The controversy surrounding the proposed medical marijuana dispensary at 120 Nantasket Ave. on the long-vacant former aquarium property has come to an end about a year after it was first proposed.
In an email dated June 28 addressed to “friends and neighbors,” Hull resident Sean D. Power announced that he now intends — for his own “related business interests” — to put the property, which he purchased for $900,000 in 2019, on the market “with the expectation that a different use for this particular site can be found and expedited.”
Power and Jeffrey Shaheen are the principals of Latitude 42 — the applicant for this project — which initially involved cannabis cultivation. However, Power withdrew that component of the proposal last April.
He noted in the email that he is a Hull resident “for the long haul and — like you — want to see the highest and best use for the property moving forward, without a prolonged or contentious process.”
Power explained in part how he arrived at this decision. “Just as the dynamic cannabis industry continues to blossom across the Commonwealth, I, too, have been busy pursuing other opportunities,” he stated in the email.
Last year Power joined with a group of partners and investors to launch the Power Fund, “which intends to be a leading venture in the cannabis cultivation marketplace. I am very excited that our vision for bringing a high-quality, top-tier cannabis enterprise into the Massachusetts market is well underway.”
As Power moves forward with efforts to market the Nantasket Avenue location, he welcomes suggestions, referrals, and counsel from local vendors, residents, and businesses. “I will offer updates on the progress in the coming weeks and look forward to supporting a feasible plan for the re-use of this important Hull property,” he said in the email.
A June 24 Facebook post by Realtor Merideth Love indicating that the sale of the long-vacant 14,364-square-foot commercial building will be “coming soon” drew attention among Hull residents.
The post features photos/videos of the former Aquarium and states that the building has “Nantasket beachfront” and is in a “high-visibility” location. The listed price is $1.3 million, according to the post.
In response to an email from the Hull Times on June 25, Town Manager Philip Lemnios said he became aware of the “potential listing” from a resident who forwarded the information to him. He also stated that the town has received “nothing new from [applicants Sean Power and Jeffrey Shaheen] regarding an [expected] updated or revised filing” following major proposed changes to the original application last spring.
As background, a remote Select Board public forum on Latitude 42’s proposal to repurpose the building into a full-service “boutique” medical marijuana dispensary — including cultivation and research — was postponed last April because the board had received word earlier that week that Power and Shaheen were intending to remove the cultivation component.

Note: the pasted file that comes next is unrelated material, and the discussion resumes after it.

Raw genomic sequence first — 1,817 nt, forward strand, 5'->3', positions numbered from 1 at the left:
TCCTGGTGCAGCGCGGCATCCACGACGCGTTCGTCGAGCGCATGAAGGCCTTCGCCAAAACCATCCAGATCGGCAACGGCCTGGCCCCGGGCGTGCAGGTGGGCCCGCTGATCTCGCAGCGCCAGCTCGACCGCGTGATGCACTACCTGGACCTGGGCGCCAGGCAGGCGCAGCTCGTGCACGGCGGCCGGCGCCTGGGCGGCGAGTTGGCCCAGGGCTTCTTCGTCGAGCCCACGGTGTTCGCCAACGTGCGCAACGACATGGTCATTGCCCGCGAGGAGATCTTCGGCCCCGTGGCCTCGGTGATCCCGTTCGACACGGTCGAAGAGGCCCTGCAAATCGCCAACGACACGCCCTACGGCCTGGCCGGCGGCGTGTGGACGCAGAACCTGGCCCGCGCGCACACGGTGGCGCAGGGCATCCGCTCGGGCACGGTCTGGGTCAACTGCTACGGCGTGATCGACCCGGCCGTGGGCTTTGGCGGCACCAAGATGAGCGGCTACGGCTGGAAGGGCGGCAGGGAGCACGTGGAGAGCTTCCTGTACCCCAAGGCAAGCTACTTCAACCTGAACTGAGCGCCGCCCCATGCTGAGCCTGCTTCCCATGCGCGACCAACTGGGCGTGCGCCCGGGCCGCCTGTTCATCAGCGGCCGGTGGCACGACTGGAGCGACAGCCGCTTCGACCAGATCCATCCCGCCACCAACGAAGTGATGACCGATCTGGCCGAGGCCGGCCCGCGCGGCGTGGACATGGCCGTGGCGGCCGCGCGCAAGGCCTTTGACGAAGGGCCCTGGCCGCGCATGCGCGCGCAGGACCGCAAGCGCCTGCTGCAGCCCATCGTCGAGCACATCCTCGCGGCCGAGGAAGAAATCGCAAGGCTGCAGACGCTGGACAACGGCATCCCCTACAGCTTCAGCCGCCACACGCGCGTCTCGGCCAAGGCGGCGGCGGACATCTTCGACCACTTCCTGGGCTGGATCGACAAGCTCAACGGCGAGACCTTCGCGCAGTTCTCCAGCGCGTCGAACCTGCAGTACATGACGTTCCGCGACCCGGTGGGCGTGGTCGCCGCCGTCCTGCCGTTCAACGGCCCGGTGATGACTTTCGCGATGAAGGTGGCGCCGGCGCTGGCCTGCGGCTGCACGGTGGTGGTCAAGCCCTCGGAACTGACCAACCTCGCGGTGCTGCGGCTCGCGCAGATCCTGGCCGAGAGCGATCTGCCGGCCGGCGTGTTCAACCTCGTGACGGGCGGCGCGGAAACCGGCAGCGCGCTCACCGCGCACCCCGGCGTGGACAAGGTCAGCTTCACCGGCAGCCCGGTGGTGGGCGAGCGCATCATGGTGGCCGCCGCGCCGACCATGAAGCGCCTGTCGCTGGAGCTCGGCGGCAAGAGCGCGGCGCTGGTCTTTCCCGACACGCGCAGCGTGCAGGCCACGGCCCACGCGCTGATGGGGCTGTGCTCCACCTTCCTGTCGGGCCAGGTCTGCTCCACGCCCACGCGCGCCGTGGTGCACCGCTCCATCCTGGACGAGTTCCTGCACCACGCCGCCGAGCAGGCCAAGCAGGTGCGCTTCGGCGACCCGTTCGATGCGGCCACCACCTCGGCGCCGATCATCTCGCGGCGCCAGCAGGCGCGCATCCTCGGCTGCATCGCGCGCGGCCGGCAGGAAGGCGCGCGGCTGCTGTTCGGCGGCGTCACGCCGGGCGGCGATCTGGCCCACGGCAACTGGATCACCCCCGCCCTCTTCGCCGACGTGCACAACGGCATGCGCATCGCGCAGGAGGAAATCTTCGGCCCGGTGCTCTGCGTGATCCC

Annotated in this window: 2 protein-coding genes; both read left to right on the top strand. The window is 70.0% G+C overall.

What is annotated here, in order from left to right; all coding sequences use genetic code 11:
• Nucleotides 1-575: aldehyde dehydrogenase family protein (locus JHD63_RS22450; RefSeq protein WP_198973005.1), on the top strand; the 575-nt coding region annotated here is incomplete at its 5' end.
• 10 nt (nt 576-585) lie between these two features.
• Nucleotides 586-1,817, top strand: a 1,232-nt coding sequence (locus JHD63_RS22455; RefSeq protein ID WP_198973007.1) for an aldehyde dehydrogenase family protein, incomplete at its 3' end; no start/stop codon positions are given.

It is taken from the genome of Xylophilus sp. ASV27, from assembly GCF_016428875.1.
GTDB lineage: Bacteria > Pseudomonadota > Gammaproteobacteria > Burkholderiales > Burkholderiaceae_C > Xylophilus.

At the beginning of that well-attended meeting, Chair Jennifer Constable explained that the forum would not move forward that evening because the board was not yet familiar with the specifics. “The proponent will be outlining exactly what those changes are and how they will impact the original application,” she said at that time. “Without knowing [what the details] are and how they will impact the remainder of the application, there is [no basis for] a forum discussion.”
However, Power was given an opportunity to briefly explain the reasons for the change. “We have had the opportunity over the last year to create a plan to operate a business in Hull, and we’ve learned a lot,” he said. “While we remain committed to the vision of opening a medical marijuana treatment center at that location, we did listen to the community and have been looking at other locations [to carry out the cultivation aspect].”
At that time, Power said he and Shaheen were seeking guidance on how to effectuate what Power referred to as “substantial” changes to the proposal in order to move forward as quickly as possible to submit a revised or new application. Power’s announcement this week means that will not be the case.
There are three steps in the review process — submission and evaluation of the completeness of the application — already accomplished before the proposed changes — the evaluation phase, and the decision-making part when the select board decides whether or not to approve the application.
During the April meeting, the board agreed to extend all the dates related to different aspects of the Latitude 42 review process that are part of the board’s Rules and Regulations for Consideration of Requests for Host Community Agreements — adopted last September related to medical marijuana facility proposals that come before the town — in large part to allow ample time to consider the revised proposal and public input and to potentially hire expert consultants and consultation with other town boards.
The first, already-approved medical marijuana dispensary in Hull — Alternative Compassion Services — at the former Java Jungle site at 175 George Washington Blvd. does not include cultivation and has not yet opened.